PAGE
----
After months of speculation, the secretive film crash-landed in theatres with an “F” Cinemascore and an underwhelming opening weekend of $7.5 million. Paramount’s $30 million psychological fantasy picture polarized audiences and prompted walkouts. It joins only twelve others in history with the same score and general divisiveness. Even critics are puzzled, many call it a masterpiece, but some think it’s trash. It is definitely the boldest release from a major studio in decades, a love-it-or-hate-it piece of capital “A” art that is pretentious and controversial, but more importantly thought-provoking.
From the first frame, ‘mother!’ (the title is more than earned) exists on an allegorical level within a heightened reality. In a country paradise, newlyweds live a harmonious life together in an octagonal Victorian mansion. After a fire that ruined his place, the successful poet husband (Javier Bardem) experiences a severe form of writer’s block. His wife (Jennifer Lawrence) is a homemaker who cares deeply about the restoration of their secluded home.
One day, a man (Ed Harris, comically bizarre) who works at the local hospital comes knocking at the door thinking it is a bed and breakfast. Much to Lawrence’s character’s distress, the man’s wife (Michelle Pfeiffer, a snake) shows up a day later. She can not understand why her husband has let these people invade her home or why he is so entertained by the man’s company. Pfeiffer’s savage resurgence in cinema is more than welcomed as her character makes herself at home, insinuating about matters concerning the woman’s marriage and condescending to her idealism. The couple’s two sons (Domhnall Gleeson and Brian Gleeson) arrive after that and really get the biblical horror ball rolling. Depending on what the viewer has caught onto at this point, they may be checking where the exit signs are.
Even though it’s impossible to spoil, this is where revealing any more of the film’s plot will weaken its viewing experience. As a part of its cryptic marketing, the posters and trailer depicts Bardem’s character as a judeo-christian god-type to Lawrence’s mother nature. A statement about humankind’s historical treatment of Earth is at the crux of the film. One thing is certain, the film and everything within it revolves around its mother. We see Jennifer Lawrence’s face as an almost ideal image as she is put through the wringer in her most challenging role to date. The characters are given no names, she plays an icon who makes the agony of her burdens and descent into mania a searing transformation.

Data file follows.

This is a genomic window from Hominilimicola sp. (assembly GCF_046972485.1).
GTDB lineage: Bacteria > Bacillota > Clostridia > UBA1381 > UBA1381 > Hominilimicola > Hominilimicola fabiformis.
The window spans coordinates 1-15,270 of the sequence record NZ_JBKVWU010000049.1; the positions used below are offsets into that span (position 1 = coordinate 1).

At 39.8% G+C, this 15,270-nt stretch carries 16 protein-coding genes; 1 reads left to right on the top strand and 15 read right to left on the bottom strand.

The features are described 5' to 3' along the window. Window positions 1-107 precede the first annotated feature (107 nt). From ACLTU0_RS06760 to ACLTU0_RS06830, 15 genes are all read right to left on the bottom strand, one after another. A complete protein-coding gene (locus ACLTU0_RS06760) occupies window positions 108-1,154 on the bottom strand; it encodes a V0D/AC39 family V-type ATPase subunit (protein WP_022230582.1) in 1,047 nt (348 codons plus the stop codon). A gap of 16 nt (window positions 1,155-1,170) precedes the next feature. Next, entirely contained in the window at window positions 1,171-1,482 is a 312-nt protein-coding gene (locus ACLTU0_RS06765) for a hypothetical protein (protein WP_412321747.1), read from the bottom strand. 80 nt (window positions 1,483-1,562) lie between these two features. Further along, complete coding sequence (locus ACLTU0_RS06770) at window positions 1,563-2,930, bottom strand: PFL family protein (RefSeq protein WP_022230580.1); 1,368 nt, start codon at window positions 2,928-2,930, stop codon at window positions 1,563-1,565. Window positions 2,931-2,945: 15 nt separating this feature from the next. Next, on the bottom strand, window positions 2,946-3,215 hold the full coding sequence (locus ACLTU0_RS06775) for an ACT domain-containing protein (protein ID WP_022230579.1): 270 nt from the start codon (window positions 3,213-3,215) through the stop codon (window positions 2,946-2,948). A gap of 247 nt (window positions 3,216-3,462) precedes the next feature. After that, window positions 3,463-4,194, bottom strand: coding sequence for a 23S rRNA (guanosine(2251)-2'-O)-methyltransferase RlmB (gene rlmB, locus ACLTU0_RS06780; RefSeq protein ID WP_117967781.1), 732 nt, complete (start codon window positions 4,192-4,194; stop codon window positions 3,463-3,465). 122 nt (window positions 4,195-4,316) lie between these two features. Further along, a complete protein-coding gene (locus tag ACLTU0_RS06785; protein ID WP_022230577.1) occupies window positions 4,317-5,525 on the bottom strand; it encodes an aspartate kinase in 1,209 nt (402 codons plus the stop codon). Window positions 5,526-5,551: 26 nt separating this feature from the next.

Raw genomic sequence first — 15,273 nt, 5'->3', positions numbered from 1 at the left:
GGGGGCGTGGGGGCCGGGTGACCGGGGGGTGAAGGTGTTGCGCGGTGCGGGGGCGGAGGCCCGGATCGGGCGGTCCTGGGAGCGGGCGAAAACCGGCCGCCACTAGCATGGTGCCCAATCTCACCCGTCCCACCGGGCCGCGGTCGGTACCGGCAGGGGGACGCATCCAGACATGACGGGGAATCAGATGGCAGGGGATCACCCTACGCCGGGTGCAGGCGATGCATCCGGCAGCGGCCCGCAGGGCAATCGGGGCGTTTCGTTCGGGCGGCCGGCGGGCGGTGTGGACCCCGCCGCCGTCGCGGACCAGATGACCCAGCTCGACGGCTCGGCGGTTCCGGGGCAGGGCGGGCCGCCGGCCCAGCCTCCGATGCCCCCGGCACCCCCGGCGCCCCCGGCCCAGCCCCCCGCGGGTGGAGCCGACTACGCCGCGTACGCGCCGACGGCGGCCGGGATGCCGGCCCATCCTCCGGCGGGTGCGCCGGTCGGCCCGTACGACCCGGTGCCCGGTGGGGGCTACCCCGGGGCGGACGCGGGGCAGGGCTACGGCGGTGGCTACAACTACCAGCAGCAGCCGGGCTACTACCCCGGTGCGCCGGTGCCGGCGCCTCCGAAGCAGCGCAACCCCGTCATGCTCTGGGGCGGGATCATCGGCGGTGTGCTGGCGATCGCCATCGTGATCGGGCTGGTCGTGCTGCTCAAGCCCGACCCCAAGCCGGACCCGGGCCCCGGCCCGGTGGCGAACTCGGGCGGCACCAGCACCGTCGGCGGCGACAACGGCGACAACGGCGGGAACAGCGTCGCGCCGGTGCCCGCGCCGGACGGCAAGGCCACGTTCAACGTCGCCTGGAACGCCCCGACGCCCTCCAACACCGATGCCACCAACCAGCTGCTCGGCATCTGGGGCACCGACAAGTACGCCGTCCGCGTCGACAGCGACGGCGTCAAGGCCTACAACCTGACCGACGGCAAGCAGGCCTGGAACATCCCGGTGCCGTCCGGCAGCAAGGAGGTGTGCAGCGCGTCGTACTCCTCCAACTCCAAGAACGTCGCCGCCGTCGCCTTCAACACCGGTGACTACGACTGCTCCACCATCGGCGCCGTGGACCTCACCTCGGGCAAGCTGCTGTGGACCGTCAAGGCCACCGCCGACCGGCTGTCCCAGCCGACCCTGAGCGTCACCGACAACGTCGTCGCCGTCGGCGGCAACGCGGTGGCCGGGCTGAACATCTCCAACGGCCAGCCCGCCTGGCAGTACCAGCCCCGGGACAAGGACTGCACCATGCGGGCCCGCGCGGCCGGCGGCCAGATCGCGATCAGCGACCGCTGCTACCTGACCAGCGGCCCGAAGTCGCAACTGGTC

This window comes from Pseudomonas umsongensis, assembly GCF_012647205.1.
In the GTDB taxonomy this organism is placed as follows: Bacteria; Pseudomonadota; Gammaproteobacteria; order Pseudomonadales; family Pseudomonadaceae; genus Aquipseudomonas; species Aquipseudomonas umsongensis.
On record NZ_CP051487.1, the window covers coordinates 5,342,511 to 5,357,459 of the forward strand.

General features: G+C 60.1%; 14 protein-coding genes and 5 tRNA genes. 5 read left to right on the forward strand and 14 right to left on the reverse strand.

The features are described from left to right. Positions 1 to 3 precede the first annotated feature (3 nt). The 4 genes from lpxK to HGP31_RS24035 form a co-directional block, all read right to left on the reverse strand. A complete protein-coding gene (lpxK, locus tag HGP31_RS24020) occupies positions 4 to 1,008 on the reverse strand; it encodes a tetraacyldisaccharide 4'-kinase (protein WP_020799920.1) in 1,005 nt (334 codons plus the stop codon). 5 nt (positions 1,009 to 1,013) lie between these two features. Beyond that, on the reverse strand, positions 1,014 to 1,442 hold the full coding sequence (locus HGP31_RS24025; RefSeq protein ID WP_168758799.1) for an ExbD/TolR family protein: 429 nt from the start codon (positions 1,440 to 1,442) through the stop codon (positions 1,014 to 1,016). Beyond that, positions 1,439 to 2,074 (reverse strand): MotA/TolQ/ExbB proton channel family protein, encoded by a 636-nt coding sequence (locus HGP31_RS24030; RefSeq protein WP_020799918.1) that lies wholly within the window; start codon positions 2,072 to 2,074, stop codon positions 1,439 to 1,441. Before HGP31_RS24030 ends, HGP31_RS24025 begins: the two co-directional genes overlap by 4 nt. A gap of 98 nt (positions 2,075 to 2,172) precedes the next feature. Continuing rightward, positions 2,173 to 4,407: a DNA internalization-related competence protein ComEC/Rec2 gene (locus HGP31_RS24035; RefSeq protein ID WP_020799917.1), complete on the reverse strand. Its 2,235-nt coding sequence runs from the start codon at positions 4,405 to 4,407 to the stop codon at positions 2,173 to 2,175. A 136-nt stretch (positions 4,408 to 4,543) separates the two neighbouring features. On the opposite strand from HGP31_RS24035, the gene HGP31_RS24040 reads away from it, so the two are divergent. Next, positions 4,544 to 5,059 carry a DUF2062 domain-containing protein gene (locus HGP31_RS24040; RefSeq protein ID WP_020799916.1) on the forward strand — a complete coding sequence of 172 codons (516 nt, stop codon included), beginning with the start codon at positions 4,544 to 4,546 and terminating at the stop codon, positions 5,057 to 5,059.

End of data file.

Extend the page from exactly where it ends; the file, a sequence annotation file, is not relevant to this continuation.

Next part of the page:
With that being said, whoever gets off the thrill ride at this point is mere minutes away from a trip down the rabbit hole that builds to a shockingly chaotic sequence. Writer-director Darren Aronofsky is weaving together a multitude of themes, motifs, and symbols here. His handheld 16mm camera puts the viewer in mother’s perspective for two hours, with 66 minutes being close-ups of Lawrence and the rest over-the-shoulder and point-of-view angles. He zigzags his way through the house and maintains spatial orientation even in some highly complicated scenes. In terms of what is in the shot, he uses color as an instrument like any painter would, introducing deep blues and vivid reds as the story progresses to make for unforgettable imagery. A meticulous soundscape, audiences will not hear any music in the movie because the director and former composer Jóhann Jóhannsson (“The Theory of Everything,” “Arrival”) mutually agreed that it was interfering with the total mystery aspect of it. Some may find the camerawork claustrophobic and the lack of a score tedious, but they do a service to the overall product.
The film unfolds like a stream of consciousness and carries a sense of urgency with its timely message. Its screenplay supposedly poured out of Aronofsky in 5 days, drawing inspiration from masterminds like Roman Polanski (“Rosemary’s Baby”) and Stanley Kubrick, keeping in line with his signature paranoia-driven pictures. With varying success, his latest is the most hyperbolic, but the frightening hallucinatory aspects should come as no surprise to anyone familiar with his work. A romantic chamber drama turned home invasion flick, the latter half makes the former an excellent black comedy, a genre the director should consider exploring next. It also has one of the best cameos in recent memory, Kristen Wiig like you have never seen her before.
This auteur director and leading actress team-up (they’re dating in real life too, paralleling other potential interpretations about fame, artistic muses and toxic masculinity) is a theatre experience unlike any other. Its audacious with all the subtlety of a slingblade in some departments and it’s sure to leave each and every viewer with a hot take on its metaphorical meaning. The worst case scenario is audiences reject the film and dismiss it as a bombastic mess. The best case is that they really do want the originality they ask for and that word-of-mouth will kickstart a slow-burning success. Either way, “Requiem for a Dream” depicted the devastating reality of addiction, “Black Swan” was a poignant ballerina’s mind-bender, and his latest is humanity’s violent assault on the environment. Mainstream moviegoers, dare to see “mother!”
Four out of five stars